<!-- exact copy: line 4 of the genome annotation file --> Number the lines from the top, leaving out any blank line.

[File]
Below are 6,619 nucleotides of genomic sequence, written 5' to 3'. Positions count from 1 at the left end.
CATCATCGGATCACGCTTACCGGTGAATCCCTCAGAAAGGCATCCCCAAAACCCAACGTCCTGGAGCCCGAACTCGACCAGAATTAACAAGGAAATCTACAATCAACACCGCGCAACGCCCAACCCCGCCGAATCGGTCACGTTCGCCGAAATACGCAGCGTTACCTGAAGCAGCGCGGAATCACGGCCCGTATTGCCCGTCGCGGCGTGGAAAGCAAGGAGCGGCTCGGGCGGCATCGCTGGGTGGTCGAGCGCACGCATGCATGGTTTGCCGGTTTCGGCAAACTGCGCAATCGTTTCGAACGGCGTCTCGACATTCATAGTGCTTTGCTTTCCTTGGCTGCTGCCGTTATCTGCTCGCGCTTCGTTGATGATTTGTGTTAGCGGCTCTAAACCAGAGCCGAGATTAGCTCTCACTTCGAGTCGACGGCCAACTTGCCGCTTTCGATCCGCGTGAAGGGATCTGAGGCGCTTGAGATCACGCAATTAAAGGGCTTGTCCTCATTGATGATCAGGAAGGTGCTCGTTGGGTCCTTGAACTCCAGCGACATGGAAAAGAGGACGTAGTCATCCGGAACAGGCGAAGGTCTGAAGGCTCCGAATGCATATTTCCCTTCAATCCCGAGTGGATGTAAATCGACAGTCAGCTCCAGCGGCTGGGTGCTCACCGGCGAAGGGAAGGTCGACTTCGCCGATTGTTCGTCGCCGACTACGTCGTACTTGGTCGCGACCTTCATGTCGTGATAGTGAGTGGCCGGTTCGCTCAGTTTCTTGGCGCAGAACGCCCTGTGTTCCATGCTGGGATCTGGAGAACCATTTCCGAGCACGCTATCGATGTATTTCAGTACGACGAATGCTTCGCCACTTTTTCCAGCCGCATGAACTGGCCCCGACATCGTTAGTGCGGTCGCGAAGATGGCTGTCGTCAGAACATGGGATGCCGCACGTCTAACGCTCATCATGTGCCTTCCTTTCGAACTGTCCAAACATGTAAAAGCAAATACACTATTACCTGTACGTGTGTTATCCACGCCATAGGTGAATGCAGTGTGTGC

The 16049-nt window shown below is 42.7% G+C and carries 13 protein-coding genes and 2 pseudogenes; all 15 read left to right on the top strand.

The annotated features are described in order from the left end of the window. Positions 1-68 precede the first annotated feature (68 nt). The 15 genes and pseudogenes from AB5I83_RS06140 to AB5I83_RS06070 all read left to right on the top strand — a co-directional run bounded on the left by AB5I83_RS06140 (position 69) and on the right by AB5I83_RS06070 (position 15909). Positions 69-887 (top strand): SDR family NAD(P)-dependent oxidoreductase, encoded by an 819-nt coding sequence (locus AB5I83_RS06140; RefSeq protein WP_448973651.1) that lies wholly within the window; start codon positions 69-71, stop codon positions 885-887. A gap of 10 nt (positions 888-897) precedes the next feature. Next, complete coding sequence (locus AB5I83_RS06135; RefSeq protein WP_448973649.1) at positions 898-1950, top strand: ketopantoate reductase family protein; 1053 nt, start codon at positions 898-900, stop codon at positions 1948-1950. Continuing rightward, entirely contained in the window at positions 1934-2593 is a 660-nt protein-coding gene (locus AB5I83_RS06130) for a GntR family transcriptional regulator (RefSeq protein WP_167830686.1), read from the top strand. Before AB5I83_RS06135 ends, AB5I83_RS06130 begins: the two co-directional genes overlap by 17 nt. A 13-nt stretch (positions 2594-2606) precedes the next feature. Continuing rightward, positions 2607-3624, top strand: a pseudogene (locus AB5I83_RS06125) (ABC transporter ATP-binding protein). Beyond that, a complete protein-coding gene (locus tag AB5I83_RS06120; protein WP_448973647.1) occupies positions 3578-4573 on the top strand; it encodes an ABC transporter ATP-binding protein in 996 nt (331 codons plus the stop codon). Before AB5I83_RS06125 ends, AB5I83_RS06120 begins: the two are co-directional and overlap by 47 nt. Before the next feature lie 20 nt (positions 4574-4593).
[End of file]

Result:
The annotated features are described in order from the left end of the window. Positions 1-68 precede the first annotated feature (68 nt). The 15 genes and pseudogenes from AB5I83_RS06140 to AB5I83_RS06070 all read left to right on the top strand — a co-directional run bounded on the left by AB5I83_RS06140 (position 69) and on the right by AB5I83_RS06070 (position 15909). Positions 69-887 (top strand): SDR family NAD(P)-dependent oxidoreductase, encoded by an 819-nt coding sequence (locus AB5I83_RS06140; RefSeq protein WP_448973651.1) that lies wholly within the window; start codon positions 69-71, stop codon positions 885-887. A gap of 10 nt (positions 888-897) precedes the next feature. Next, complete coding sequence (locus AB5I83_RS06135; RefSeq protein WP_448973649.1) at positions 898-1950, top strand: ketopantoate reductase family protein; 1053 nt, start codon at positions 898-900, stop codon at positions 1948-1950. Continuing rightward, entirely contained in the window at positions 1934-2593 is a 660-nt protein-coding gene (locus AB5I83_RS06130) for a GntR family transcriptional regulator (RefSeq protein WP_167830686.1), read from the top strand. Before AB5I83_RS06135 ends, AB5I83_RS06130 begins: the two co-directional genes overlap by 17 nt. A 13-nt stretch (positions 2594-2606) precedes the next feature. Continuing rightward, positions 2607-3624, top strand: a pseudogene (locus AB5I83_RS06125) (ABC transporter ATP-binding protein). Beyond that, a complete protein-coding gene (locus tag AB5I83_RS06120; protein WP_448973647.1) occupies positions 3578-4573 on the top strand; it encodes an ABC transporter ATP-binding protein in 996 nt (331 codons plus the stop codon). Before AB5I83_RS06125 ends, AB5I83_RS06120 begins: the two are co-directional and overlap by 47 nt. Before the next feature lie 20 nt (positions 4574-4593).